27.   richTextBox1.AppendText("ABCDEFGHIJKLMNOPQRSTUVWXYZ\r\n");  
  28.   richTextBox1.AppendText("==========================\r\n");  
  29.  }  
  30. }  
The code for the Print Preview and Print menu items is given in Listing 11.45. This code should look familiar to you. We simply create PrintDocument and PrintPreviewDialog objects, set their properties, add a print-page event handler, and call the Print and Show methods.
LISTING 11.45: The Print Preview and Print menu items
  1. private void PrintPreviewMenuClick(object sender, System.EventArgs e)  
  2. {  
  3.     //Create a PrintPreviewDialog object  
  4.     previewDlg = new PrintPreviewDialog();  
  5.     //Create a PrintDocument object  
  6.     PrintDocument pd = new PrintDocument();  
  7.     //Add print-page event handler  
  8.     pd.PrintPage +=  
  9.     new PrintPageEventHanlder(pd_PrintPage);  
  10.     //Set Document property of PrintPreviewDialog  
  11.     previewDlg.Document = pd;  
  12.     //Display dialog  
  13.     previewDlg.Show();  
  14. }  
  16. private void PrintMenuClick(object sender, System.EventArgs e)  
  17. {  
  18.     //Create a PrintPreviewDialog object  
  19.     previewDlg = new PrintPreviewDialog();  
  20.     //Create a PrintDocument object  
  21.     PrintDocument pd = new PrintDocument();  
  22.     //Add print-page event handler  
  23.     pd.PrintPage +=  
  24.     new PrintPageEventHandler(pd_PrintPage);  
  25.     //Print  
  26.     pd.Print();  
  27. }  


The print-page event handler, pd_PrintPage, is given in Listing 11.46. We print fonts using DrawString, and we set PrintPageEventArgs.HasMorePages to true. To make sure the text fits, we increase the y-position by 60 units.

LISTING 11.46: The print-page event handler
  1. public void pd_PrintPage(object sender, PrintPageEventArgs ev)  
  2. {  
  3.     ypos = 1;  
  4.     float pageheight = ev.MarginBounds.Height;  
  5.     //Create a Graphics object  
  6.     Graphics g = ev.Graphics;  
  7.     //Get installed fonts  
  8.     InstalledFontCollection ifc =  
  9.     new InstalledFontCollection();  
  10.     //Get font families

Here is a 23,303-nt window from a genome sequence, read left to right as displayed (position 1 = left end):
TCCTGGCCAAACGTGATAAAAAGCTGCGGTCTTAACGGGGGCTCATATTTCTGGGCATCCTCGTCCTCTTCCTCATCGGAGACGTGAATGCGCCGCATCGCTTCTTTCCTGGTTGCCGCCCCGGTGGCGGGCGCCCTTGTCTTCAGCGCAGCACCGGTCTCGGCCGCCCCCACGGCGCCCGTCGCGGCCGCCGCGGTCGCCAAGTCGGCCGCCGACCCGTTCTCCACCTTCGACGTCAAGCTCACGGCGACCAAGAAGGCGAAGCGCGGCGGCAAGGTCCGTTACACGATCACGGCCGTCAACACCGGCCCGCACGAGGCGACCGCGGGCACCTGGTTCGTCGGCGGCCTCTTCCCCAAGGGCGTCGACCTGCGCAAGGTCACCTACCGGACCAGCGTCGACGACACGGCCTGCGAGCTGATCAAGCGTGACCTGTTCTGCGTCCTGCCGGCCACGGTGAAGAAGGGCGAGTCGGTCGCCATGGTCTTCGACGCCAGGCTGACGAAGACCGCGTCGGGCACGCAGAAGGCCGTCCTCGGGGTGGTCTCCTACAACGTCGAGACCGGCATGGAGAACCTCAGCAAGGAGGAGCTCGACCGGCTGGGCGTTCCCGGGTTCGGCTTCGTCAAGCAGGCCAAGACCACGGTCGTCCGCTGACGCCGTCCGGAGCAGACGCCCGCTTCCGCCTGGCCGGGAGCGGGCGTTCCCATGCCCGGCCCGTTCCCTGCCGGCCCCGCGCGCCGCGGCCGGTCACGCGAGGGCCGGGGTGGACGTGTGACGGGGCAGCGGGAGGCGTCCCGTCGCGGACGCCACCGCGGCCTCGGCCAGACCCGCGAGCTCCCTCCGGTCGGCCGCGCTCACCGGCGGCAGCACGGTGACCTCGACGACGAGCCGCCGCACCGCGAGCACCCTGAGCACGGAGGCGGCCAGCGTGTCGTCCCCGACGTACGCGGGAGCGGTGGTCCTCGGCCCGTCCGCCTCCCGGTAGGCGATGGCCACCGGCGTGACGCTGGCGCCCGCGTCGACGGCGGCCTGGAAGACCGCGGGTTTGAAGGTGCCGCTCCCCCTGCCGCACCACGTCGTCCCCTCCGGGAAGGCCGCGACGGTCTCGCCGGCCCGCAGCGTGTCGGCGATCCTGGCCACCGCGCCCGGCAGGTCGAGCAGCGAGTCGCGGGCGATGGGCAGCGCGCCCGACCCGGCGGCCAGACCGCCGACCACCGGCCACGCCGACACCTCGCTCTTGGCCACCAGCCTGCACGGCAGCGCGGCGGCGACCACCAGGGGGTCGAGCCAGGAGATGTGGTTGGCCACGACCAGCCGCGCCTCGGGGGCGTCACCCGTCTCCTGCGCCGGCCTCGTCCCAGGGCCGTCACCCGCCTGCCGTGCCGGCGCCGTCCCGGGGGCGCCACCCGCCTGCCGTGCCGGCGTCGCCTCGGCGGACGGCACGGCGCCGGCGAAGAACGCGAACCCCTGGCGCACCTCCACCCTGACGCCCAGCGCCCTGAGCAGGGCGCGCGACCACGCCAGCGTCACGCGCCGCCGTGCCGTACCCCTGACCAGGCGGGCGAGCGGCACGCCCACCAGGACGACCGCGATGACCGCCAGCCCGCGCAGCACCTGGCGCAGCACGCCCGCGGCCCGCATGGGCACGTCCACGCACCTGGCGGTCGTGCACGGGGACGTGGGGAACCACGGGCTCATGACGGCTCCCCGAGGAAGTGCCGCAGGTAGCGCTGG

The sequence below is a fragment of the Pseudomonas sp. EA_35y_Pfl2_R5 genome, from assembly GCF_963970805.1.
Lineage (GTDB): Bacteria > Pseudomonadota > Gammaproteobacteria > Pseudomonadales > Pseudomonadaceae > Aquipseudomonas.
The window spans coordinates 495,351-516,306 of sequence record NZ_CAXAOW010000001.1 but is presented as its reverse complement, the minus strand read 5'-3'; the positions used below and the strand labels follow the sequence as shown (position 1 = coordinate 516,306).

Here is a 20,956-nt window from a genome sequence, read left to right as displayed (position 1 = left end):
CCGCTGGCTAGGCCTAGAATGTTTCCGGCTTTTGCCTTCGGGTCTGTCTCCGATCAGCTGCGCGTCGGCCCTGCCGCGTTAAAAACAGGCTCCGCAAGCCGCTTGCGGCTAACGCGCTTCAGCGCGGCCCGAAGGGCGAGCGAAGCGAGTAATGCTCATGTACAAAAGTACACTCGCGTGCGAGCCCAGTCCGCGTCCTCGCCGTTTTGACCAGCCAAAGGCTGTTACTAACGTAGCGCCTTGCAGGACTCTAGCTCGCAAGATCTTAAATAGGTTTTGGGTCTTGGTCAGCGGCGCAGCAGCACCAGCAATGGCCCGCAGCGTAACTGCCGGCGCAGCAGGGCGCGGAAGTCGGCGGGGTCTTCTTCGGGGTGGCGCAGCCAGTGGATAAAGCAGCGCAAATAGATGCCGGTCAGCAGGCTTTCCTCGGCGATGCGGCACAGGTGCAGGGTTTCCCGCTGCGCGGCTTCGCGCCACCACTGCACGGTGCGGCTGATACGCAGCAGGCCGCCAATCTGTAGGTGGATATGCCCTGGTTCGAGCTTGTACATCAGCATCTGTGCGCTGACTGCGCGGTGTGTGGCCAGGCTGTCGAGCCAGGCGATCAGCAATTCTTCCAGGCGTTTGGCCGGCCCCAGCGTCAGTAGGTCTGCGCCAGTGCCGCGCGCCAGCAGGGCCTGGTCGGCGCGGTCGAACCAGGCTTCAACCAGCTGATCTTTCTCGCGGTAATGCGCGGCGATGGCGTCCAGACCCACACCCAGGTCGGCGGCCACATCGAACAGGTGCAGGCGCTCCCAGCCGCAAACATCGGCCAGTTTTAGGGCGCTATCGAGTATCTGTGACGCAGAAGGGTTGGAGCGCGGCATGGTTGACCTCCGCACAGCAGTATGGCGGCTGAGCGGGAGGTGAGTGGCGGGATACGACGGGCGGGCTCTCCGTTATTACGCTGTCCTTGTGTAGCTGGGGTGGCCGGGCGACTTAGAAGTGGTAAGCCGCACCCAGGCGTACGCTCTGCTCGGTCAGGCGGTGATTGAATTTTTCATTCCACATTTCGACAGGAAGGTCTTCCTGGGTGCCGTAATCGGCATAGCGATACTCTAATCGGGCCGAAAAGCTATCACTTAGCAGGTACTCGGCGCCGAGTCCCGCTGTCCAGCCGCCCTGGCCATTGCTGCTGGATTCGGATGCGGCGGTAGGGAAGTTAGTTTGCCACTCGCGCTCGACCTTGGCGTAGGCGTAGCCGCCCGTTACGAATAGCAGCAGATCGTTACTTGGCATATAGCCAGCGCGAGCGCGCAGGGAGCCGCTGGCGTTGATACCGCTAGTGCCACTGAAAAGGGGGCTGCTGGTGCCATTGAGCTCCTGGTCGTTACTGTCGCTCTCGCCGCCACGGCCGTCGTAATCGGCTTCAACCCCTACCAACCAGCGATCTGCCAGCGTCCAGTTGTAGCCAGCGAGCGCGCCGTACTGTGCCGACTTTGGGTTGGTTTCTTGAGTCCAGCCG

11.     FontFamily[] ffs = ifc.Families;  
  12.     //Draw string on the paper  
  13.     while (ypos + 60 < pageheight &&  
  14.     fontposition < ffs.GetLength(0))  
  15.     {  
  16.         //Get the font name   
  17.         Font f =  
  18.         new Font(ffs[fontposition].GetName(0), 25);  
  19.         //Draw string  
  20.         g.DrawString(ffs[fontposition].GetName(0), f,  
  21.         new SolidBrush(Color.Black), 1, ypos);  
  22.         fontposition = fontposition + 1;  
  23.         ypos = ypos + 60;  
  24.     }  
  25.     if (fontposition < ffs.GetLength(0))  
  26.     {  
  27.         //Has more pages??  
  28.         ev.HasMorePages = true;  
  29.     }  
  30. }  
That's it. If we run the program, the Print menu prints multiple pages, and the Print Preview menu shows the print preview on two pages (see Figure 11.25).
As you can see, it's pretty easy to create multipage report generators. Now you can use the print option to print documents with multiple pages.
The DocumentName Property
If you want to display the name of the document you're printing, you can use the DocumentName property of the PrintDocument object:
pd.DocumentName ="A Text Document";
The new result is shown in Figure 11.26.
We have seen that using the DocumentPrintPreview class is fairly straightforward. In reality, all that's happening is that this control is passed a graphics class representing each page in a printout.
FIGURE 11.25: Print preview of multiple pages
FIGURE 11.26: Setting a document name